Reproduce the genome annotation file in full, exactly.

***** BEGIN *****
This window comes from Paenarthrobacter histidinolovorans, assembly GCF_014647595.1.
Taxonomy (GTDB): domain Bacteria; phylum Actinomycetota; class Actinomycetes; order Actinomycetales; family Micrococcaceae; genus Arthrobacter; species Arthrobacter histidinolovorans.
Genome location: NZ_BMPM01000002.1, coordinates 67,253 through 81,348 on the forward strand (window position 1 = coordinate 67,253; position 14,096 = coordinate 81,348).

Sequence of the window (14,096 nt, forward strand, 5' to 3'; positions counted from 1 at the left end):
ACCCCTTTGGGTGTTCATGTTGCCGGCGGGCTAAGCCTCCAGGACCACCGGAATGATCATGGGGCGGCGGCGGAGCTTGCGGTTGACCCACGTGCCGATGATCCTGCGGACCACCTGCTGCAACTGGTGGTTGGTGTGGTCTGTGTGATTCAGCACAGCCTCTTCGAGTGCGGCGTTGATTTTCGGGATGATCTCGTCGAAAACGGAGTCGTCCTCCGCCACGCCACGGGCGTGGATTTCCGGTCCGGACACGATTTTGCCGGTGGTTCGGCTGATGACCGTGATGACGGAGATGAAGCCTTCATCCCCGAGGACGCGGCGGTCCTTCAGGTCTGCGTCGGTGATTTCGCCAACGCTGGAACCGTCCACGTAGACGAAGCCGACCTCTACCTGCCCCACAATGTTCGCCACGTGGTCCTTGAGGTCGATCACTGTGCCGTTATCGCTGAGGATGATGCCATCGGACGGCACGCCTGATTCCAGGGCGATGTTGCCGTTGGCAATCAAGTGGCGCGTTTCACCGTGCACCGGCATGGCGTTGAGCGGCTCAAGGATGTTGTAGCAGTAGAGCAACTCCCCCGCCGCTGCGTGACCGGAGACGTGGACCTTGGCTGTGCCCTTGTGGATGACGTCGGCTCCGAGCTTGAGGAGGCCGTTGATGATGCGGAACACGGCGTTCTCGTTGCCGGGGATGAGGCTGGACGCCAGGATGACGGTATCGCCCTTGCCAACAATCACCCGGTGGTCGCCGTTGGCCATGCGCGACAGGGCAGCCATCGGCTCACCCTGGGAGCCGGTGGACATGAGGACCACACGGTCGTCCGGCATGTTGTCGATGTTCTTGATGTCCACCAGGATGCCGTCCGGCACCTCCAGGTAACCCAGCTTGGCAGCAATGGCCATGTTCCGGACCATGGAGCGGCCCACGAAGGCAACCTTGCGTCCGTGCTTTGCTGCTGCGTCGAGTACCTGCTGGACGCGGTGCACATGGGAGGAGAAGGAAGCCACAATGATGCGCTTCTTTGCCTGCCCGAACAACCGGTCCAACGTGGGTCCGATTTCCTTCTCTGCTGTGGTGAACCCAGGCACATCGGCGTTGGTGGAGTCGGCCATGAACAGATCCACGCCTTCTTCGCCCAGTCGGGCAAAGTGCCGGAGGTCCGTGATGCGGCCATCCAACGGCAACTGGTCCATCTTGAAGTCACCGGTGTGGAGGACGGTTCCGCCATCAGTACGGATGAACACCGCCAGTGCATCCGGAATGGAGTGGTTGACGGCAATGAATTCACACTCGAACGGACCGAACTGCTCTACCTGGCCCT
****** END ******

This window comes from Paenarthrobacter histidinolovorans, assembly GCF_014647595.1.
Taxonomy (GTDB): domain Bacteria; phylum Actinomycetota; class Actinomycetes; order Actinomycetales; family Micrococcaceae; genus Arthrobacter; species Arthrobacter histidinolovorans.
Genome location: NZ_BMPM01000002.1, coordinates 67,253 through 81,348 on the forward strand (window position 1 = coordinate 67,253; position 14,096 = coordinate 81,348).

Sequence of the window (14,096 nt, forward strand, 5' to 3'; positions counted from 1 at the left end):
ACCCCTTTGGGTGTTCATGTTGCCGGCGGGCTAAGCCTCCAGGACCACCGGAATGATCATGGGGCGGCGGCGGAGCTTGCGGTTGACCCACGTGCCGATGATCCTGCGGACCACCTGCTGCAACTGGTGGTTGGTGTGGTCTGTGTGATTCAGCACAGCCTCTTCGAGTGCGGCGTTGATTTTCGGGATGATCTCGTCGAAAACGGAGTCGTCCTCCGCCACGCCACGGGCGTGGATTTCCGGTCCGGACACGATTTTGCCGGTGGTTCGGCTGATGACCGTGATGACGGAGATGAAGCCTTCATCCCCGAGGACGCGGCGGTCCTTCAGGTCTGCGTCGGTGATTTCGCCAACGCTGGAACCGTCCACGTAGACGAAGCCGACCTCTACCTGCCCCACAATGTTCGCCACGTGGTCCTTGAGGTCGATCACTGTGCCGTTATCGCTGAGGATGATGCCATCGGACGGCACGCCTGATTCCAGGGCGATGTTGCCGTTGGCAATCAAGTGGCGCGTTTCACCGTGCACCGGCATGGCGTTGAGCGGCTCAAGGATGTTGTAGCAGTAGAGCAACTCCCCCGCCGCTGCGTGACCGGAGACGTGGACCTTGGCTGTGCCCTTGTGGATGACGTCGGCTCCGAGCTTGAGGAGGCCGTTGATGATGCGGAACACGGCGTTCTCGTTGCCGGGGATGAGGCTGGACGCCAGGATGACGGTATCGCCCTTGCCAACAATCACCCGGTGGTCGCCGTTGGCCATGCGCGACAGGGCAGCCATCGGCTCACCCTGGGAGCCGGTGGACATGAGGACCACACGGTCGTCCGGCATGTTGTCGATGTTCTTGATGTCCACCAGGATGCCGTCCGGCACCTCCAGGTAACCCAGCTTGGCAGCAATGGCCATGTTCCGGACCATGGAGCGGCCCACGAAGGCAACCTTGCGTCCGTGCTTTGCTGCTGCGTCGAGTACCTGCTGGACGCGGTGCACATGGGAGGAGAAGGAAGCCACAATGATGCGCTTCTTTGCCTGCCCGAACAACCGGTCCAACGTGGGTCCGATTTCCTTCTCTGCTGTGGTGAACCCAGGCACATCGGCGTTGGTGGAGTCGGCCATGAACAGATCCACGCCTTCTTCGCCCAGTCGGGCAAAGTGCCGGAGGTCCGTGATGCGGCCATCCAACGGCAACTGGTCCATCTTGAAGTCACCGGTGTGGAGGACGGTTCCGCCATCAGTACGGATGAACACCGCCAGTGCATCCGGAATGGAGTGGTTGACGGCAATGAATTCACACTCGAACGGACCGAACTGCTCTACCTGGCCCT